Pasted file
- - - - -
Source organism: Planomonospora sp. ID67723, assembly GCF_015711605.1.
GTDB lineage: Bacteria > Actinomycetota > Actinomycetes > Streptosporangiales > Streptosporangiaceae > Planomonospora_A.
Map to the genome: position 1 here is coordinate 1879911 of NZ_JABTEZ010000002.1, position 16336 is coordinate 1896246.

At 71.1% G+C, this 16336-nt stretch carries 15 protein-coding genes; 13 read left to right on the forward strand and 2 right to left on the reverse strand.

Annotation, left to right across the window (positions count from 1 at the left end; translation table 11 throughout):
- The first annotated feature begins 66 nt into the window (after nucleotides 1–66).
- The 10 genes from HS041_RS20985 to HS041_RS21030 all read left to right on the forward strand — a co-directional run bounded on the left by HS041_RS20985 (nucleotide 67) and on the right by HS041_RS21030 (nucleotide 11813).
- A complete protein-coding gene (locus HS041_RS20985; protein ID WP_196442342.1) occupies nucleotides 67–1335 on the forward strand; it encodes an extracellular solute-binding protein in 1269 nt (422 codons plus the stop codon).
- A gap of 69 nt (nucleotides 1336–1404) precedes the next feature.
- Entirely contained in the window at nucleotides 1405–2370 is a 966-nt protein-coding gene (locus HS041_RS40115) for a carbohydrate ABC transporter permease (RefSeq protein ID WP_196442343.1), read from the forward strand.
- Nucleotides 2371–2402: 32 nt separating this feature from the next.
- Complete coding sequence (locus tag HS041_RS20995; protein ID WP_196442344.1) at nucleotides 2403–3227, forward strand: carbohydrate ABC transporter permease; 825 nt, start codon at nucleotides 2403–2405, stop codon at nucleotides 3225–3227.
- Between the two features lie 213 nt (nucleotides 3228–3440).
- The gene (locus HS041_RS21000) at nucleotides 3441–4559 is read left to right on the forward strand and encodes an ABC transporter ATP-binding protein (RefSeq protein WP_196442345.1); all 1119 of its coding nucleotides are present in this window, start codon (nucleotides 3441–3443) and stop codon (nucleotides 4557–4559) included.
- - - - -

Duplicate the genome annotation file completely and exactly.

Source organism: Planomonospora sp. ID67723, assembly GCF_015711605.1.
GTDB lineage: Bacteria > Actinomycetota > Actinomycetes > Streptosporangiales > Streptosporangiaceae > Planomonospora_A.
Map to the genome: position 1 here is coordinate 1879911 of NZ_JABTEZ010000002.1, position 16336 is coordinate 1896246.

At 71.1% G+C, this 16336-nt stretch carries 15 protein-coding genes; 13 read left to right on the forward strand and 2 right to left on the reverse strand.

Annotation, left to right across the window (positions count from 1 at the left end; translation table 11 throughout):
- The first annotated feature begins 66 nt into the window (after nucleotides 1–66).
- The 10 genes from HS041_RS20985 to HS041_RS21030 all read left to right on the forward strand — a co-directional run bounded on the left by HS041_RS20985 (nucleotide 67) and on the right by HS041_RS21030 (nucleotide 11813).
- A complete protein-coding gene (locus HS041_RS20985; protein ID WP_196442342.1) occupies nucleotides 67–1335 on the forward strand; it encodes an extracellular solute-binding protein in 1269 nt (422 codons plus the stop codon).
- A gap of 69 nt (nucleotides 1336–1404) precedes the next feature.
- Entirely contained in the window at nucleotides 1405–2370 is a 966-nt protein-coding gene (locus HS041_RS40115) for a carbohydrate ABC transporter permease (RefSeq protein ID WP_196442343.1), read from the forward strand.
- Nucleotides 2371–2402: 32 nt separating this feature from the next.
- Complete coding sequence (locus tag HS041_RS20995; protein ID WP_196442344.1) at nucleotides 2403–3227, forward strand: carbohydrate ABC transporter permease; 825 nt, start codon at nucleotides 2403–2405, stop codon at nucleotides 3225–3227.
- Between the two features lie 213 nt (nucleotides 3228–3440).
- The gene (locus HS041_RS21000) at nucleotides 3441–4559 is read left to right on the forward strand and encodes an ABC transporter ATP-binding protein (RefSeq protein WP_196442345.1); all 1119 of its coding nucleotides are present in this window, start codon (nucleotides 3441–3443) and stop codon (nucleotides 4557–4559) included.